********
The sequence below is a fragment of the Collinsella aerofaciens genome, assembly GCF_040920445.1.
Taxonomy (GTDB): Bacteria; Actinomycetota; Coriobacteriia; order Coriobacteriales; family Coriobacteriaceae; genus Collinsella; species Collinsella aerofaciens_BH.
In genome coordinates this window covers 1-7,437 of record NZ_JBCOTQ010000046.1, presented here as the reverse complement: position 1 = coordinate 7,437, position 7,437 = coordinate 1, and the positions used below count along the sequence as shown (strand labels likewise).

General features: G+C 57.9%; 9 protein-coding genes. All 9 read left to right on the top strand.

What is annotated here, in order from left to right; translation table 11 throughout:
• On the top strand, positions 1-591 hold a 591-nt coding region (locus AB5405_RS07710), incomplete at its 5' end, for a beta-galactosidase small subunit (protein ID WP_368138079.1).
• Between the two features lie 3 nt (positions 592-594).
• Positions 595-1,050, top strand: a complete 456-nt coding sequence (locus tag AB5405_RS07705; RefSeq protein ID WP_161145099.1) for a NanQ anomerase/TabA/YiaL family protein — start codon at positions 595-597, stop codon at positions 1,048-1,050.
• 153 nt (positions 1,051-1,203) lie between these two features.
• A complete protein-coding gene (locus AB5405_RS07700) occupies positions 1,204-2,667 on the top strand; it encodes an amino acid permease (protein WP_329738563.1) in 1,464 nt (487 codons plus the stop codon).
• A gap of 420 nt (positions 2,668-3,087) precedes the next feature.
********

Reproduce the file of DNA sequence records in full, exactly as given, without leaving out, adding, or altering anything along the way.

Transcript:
The sequence below is a fragment of the Collinsella aerofaciens genome, assembly GCF_040920445.1.
Taxonomy (GTDB): Bacteria; Actinomycetota; Coriobacteriia; order Coriobacteriales; family Coriobacteriaceae; genus Collinsella; species Collinsella aerofaciens_BH.
In genome coordinates this window covers 1-7,437 of record NZ_JBCOTQ010000046.1, presented here as the reverse complement: position 1 = coordinate 7,437, position 7,437 = coordinate 1, and the positions used below count along the sequence as shown (strand labels likewise).

General features: G+C 57.9%; 9 protein-coding genes. All 9 read left to right on the top strand.

What is annotated here, in order from left to right; translation table 11 throughout:
• On the top strand, positions 1-591 hold a 591-nt coding region (locus AB5405_RS07710), incomplete at its 5' end, for a beta-galactosidase small subunit (protein ID WP_368138079.1).
• Between the two features lie 3 nt (positions 592-594).
• Positions 595-1,050, top strand: a complete 456-nt coding sequence (locus tag AB5405_RS07705; RefSeq protein ID WP_161145099.1) for a NanQ anomerase/TabA/YiaL family protein — start codon at positions 595-597, stop codon at positions 1,048-1,050.
• 153 nt (positions 1,051-1,203) lie between these two features.
• A complete protein-coding gene (locus AB5405_RS07700) occupies positions 1,204-2,667 on the top strand; it encodes an amino acid permease (protein WP_329738563.1) in 1,464 nt (487 codons plus the stop codon).
• A gap of 420 nt (positions 2,668-3,087) precedes the next feature.